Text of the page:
Hi Jeff, nice to speak to you. I was wondering what your thoughts are on The Smiths, as I do think they could perfectly be placed on the list of most influential bands, both because of their sonic originality among other 80’s bands, and because of their witty lyrics. I would like to hear your comments. Thanks.

  13. Even after the sublime car radio experience of Satisfaction, it took me a long time to fully appreciate the Rolling Stones. Their genius is the ability to make so much out of so little. Mick can’t really sing, and yet… Keith recycles similar open-G-tuning riffs endlessly and yet… They didn’t start out as songwriters and yet… they’ve written some of the very best rockers and the very best ballads ever. Gimme Shelter is equal to, and maybe better than, A Day In The Life.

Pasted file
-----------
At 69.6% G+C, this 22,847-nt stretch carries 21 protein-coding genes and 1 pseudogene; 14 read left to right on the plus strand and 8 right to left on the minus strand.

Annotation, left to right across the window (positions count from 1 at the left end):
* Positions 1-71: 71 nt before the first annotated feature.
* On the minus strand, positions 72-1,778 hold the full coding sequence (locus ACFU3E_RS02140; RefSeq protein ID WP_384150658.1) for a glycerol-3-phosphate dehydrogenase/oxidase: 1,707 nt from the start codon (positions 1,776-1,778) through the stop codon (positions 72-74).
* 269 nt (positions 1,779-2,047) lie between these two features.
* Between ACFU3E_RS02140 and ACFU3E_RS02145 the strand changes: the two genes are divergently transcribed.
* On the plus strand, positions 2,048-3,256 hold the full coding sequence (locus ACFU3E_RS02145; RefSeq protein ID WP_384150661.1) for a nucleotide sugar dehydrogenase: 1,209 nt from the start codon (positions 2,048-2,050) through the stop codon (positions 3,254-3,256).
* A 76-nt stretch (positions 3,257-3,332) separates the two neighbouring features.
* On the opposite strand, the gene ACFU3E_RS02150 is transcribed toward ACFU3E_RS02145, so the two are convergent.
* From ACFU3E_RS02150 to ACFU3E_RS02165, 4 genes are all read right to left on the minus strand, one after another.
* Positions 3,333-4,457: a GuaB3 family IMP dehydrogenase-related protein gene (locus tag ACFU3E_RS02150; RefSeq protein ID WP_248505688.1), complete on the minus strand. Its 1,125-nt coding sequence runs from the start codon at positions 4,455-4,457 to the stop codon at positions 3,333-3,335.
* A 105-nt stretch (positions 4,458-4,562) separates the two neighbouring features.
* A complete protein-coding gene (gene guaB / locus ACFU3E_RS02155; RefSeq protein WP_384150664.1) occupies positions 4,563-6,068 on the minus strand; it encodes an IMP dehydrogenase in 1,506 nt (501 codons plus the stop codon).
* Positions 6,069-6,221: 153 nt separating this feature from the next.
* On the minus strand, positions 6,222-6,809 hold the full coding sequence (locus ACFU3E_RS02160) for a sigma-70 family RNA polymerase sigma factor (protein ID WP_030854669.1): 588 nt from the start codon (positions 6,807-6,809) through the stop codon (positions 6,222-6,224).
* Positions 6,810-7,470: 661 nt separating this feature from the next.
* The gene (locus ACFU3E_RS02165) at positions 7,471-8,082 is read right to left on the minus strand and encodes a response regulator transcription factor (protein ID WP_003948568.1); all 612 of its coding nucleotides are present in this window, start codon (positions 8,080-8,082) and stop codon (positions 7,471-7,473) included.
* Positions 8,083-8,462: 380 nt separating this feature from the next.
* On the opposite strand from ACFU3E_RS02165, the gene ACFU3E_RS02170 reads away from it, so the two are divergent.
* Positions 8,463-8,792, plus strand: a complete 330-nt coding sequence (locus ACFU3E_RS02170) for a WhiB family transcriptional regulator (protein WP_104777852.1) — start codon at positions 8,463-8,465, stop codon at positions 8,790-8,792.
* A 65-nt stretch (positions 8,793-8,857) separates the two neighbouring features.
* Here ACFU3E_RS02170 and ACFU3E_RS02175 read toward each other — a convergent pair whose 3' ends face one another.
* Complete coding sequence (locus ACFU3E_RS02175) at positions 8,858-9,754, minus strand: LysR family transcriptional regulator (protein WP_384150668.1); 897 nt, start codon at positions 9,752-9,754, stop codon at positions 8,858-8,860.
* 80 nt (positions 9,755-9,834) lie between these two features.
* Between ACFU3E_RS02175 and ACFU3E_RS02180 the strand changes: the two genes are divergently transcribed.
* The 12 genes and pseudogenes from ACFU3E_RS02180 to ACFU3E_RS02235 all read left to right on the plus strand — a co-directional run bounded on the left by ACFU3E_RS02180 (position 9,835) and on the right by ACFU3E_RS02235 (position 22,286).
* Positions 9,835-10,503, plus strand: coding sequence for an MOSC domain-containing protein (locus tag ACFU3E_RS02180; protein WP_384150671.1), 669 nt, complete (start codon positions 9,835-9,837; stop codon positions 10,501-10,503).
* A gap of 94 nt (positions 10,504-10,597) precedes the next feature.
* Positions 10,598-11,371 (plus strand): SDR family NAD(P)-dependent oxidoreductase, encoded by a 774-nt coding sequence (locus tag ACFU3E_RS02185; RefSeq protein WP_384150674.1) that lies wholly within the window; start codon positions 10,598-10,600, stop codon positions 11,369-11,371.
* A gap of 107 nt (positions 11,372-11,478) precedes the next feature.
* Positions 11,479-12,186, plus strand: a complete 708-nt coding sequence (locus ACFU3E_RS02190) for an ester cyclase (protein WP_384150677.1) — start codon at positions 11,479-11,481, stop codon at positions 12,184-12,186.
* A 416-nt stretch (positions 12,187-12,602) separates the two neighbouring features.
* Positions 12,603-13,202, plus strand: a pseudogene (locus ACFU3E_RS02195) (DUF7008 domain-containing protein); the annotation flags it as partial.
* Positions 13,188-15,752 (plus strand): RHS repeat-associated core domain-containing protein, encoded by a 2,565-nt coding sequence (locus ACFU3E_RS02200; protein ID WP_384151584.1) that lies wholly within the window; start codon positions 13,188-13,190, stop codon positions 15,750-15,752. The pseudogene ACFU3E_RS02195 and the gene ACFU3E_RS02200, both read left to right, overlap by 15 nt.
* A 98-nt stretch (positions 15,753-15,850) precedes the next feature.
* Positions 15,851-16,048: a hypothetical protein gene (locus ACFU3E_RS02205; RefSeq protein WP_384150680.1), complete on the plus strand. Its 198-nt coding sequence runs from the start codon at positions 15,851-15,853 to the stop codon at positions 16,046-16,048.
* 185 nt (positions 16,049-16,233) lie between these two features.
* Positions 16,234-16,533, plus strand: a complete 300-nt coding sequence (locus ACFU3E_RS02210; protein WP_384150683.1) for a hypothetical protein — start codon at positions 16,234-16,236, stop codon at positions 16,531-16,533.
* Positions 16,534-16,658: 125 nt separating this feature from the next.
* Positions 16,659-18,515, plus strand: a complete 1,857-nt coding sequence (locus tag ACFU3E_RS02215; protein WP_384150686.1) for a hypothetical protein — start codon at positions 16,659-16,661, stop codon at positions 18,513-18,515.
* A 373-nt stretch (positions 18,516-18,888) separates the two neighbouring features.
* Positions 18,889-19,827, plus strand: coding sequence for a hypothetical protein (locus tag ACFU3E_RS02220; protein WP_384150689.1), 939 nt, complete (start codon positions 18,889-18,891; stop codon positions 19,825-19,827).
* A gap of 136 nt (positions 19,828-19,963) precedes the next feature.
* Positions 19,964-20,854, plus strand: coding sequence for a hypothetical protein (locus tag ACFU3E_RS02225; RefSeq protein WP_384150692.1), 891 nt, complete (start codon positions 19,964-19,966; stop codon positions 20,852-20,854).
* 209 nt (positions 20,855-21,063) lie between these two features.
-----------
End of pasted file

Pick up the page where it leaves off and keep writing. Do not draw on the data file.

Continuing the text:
14. Thanks for your thoughts…love the passionate comments. Music fans rarely agree and that’s what makes it interesting.

  15. No jazz or Cuban or New Orleans or African artists exist in this author’s world.

  16. Oh, my heart just breaks. Not because of any choice to include or exclude an artist from one list or another. No, what fills me with despair is seeing an author so experienced and knowledgeable nevertheless referring to “the” solo in Comfortably Numb.

    Out in the wider world, I’ve given up on expecting better. There the fight has been lost, if google search results are any guide. But here? In this space? Please, please tell me it was just a little typo, a dropped “s” at the end of “solo.” A simple oversight regarding the basic facts.

    Tell me the dream isn’t really gone, after all.